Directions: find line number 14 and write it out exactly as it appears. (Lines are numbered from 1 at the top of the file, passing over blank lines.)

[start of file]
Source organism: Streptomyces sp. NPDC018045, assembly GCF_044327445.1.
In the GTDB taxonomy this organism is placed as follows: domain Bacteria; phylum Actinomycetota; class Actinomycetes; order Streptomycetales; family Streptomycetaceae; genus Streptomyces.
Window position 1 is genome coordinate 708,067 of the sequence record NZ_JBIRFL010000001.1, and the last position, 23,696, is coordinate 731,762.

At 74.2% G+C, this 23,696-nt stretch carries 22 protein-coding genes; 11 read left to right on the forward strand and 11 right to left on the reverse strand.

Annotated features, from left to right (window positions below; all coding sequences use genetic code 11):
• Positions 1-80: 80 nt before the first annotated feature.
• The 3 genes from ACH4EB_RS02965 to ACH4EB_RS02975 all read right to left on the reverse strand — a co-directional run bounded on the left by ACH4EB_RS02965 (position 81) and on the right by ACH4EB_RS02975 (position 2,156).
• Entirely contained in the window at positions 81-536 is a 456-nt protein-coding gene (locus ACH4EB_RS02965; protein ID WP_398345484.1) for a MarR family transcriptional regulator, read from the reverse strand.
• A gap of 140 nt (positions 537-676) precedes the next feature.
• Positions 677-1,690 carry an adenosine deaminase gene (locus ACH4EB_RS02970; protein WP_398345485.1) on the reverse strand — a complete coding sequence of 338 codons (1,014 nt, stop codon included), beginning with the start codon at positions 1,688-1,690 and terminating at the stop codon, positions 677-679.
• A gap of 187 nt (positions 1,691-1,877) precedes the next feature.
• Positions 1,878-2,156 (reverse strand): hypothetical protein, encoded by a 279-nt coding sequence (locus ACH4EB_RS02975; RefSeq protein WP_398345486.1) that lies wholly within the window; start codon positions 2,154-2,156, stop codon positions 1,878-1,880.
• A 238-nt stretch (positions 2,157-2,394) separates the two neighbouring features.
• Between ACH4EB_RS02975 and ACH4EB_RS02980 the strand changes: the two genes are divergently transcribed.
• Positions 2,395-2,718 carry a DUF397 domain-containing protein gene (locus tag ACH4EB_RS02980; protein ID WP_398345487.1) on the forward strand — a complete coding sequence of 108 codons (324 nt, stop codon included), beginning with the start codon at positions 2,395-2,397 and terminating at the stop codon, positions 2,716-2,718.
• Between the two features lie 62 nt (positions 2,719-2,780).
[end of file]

• Between ACH4EB_RS02975 and ACH4EB_RS02980 the strand changes: the two genes are divergently transcribed.